Monthly Archives: March 2016

When did I blink?

“Mom, when can I sit in the front seat?” said my child who is still small enough to use a booster seat but old enough that she wants to be the tween.

I remember the first time I had to place her in a car seat. How it took us three hours to figure out how even install the thing. I remember when we would keep her strapped into the car carrier while we grocery shopped.  How I didn’t know how to put the car carrier on the grocery cart, so I put it inside and piled up the groceries around it. (Least expensive shopping trip ever).  Continue reading

Just find another word…

Every March I’m asked why out of all the fights I have to compete in for Bridget, why is ending the use of the word retarded so important?

I understand the question. I know that I have to choose my battles. That I only have so much mental energy and need to be careful how I expend it.

To those who ask the question, why is the R word fight so important I have this answer:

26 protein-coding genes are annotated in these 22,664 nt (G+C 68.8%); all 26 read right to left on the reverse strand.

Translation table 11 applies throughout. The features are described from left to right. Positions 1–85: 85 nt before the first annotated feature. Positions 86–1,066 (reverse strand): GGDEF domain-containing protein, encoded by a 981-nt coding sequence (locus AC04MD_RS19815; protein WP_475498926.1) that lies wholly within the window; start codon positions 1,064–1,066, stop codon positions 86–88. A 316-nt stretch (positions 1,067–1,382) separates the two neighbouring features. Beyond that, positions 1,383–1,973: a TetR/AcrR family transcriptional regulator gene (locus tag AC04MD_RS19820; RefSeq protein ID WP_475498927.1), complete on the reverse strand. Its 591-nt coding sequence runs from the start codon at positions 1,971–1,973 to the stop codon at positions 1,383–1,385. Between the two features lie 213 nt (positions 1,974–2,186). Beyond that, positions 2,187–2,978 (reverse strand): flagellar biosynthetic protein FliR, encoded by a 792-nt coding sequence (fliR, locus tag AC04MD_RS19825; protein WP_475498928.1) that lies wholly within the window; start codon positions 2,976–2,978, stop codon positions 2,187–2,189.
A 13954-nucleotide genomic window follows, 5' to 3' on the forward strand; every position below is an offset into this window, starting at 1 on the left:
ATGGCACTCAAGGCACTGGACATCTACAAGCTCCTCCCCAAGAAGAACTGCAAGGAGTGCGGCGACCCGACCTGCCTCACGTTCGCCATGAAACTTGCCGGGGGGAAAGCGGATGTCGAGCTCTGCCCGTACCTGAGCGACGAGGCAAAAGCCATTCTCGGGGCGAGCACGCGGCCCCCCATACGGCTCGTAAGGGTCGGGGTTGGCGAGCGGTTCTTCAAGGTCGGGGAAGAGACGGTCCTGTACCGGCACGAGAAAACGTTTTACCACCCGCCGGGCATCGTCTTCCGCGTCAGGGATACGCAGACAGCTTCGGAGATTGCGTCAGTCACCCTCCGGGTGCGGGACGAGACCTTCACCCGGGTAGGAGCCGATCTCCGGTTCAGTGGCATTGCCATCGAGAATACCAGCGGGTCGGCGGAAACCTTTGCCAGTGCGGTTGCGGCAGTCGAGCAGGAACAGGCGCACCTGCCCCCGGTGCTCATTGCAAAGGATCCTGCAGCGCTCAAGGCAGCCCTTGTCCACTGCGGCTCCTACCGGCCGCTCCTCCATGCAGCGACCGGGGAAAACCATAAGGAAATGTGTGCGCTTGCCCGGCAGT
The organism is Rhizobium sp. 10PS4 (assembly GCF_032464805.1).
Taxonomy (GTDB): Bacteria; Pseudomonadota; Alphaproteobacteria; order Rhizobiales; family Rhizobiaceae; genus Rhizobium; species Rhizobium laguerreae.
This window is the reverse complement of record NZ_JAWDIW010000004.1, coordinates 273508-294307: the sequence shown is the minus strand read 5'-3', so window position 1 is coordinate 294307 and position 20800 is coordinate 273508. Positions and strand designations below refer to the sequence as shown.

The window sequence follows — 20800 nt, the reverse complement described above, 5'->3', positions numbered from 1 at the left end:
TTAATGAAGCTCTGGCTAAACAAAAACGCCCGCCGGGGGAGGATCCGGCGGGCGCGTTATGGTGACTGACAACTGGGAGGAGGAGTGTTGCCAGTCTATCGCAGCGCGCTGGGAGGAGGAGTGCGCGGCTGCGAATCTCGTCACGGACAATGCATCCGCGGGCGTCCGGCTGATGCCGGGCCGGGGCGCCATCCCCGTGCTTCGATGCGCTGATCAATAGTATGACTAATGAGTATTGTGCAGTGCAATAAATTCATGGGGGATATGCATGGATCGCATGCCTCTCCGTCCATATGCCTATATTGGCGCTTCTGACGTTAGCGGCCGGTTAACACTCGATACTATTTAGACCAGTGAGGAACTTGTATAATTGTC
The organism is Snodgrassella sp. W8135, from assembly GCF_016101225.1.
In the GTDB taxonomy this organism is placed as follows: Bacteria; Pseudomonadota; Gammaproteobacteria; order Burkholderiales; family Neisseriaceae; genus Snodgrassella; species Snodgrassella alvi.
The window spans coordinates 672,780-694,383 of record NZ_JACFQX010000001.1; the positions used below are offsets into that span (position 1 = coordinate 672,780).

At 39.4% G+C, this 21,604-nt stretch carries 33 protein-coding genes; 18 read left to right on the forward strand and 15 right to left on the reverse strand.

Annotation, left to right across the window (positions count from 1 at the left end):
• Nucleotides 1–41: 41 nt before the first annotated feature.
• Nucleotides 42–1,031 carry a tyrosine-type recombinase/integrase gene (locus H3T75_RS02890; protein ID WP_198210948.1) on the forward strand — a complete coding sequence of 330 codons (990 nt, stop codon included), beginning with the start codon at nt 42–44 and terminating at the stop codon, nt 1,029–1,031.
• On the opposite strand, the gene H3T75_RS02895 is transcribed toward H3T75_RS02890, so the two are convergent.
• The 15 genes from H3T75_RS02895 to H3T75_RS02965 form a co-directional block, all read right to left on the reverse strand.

Because having Bridget accepted for who she is, for opening up doors for her and to have her be included… every one of those battles begins at the R word. I never want to imagine that when it is said that something is retarded, they mean mentally challenged. The truth is, they usually do when the term is used to describe a person or a person’s actions.

When someone uses the word retarded to describe another person they are saying that person is less-than, that person doesn’t have value or that person is “not right” in their head. They are saying that the person is mentally incapable or intellectually challenged.

Bridget is intellectually challenged. When you say, that Bozo is retarded you are not saying he is brilliant or spectacular. You are saying he is mentally challenged. Or are you saying something else?  Continue reading

This is SPECIAL education

In September I was terrified of Bridget entering kindergarten and transitioning from the Spinnaker program to a new self-contained special education classroom. Even though I knew the special education teacher for years, leaving the sanctuary of Spinnaker was heart wrenching.

I knew I was over-reacting and worrying for nothing. However loud the brain is shouting, the heart beat of panic is louder. Six months later I am happy to report that not only are we surviving kindergarten, Bridget is thriving.  Continue reading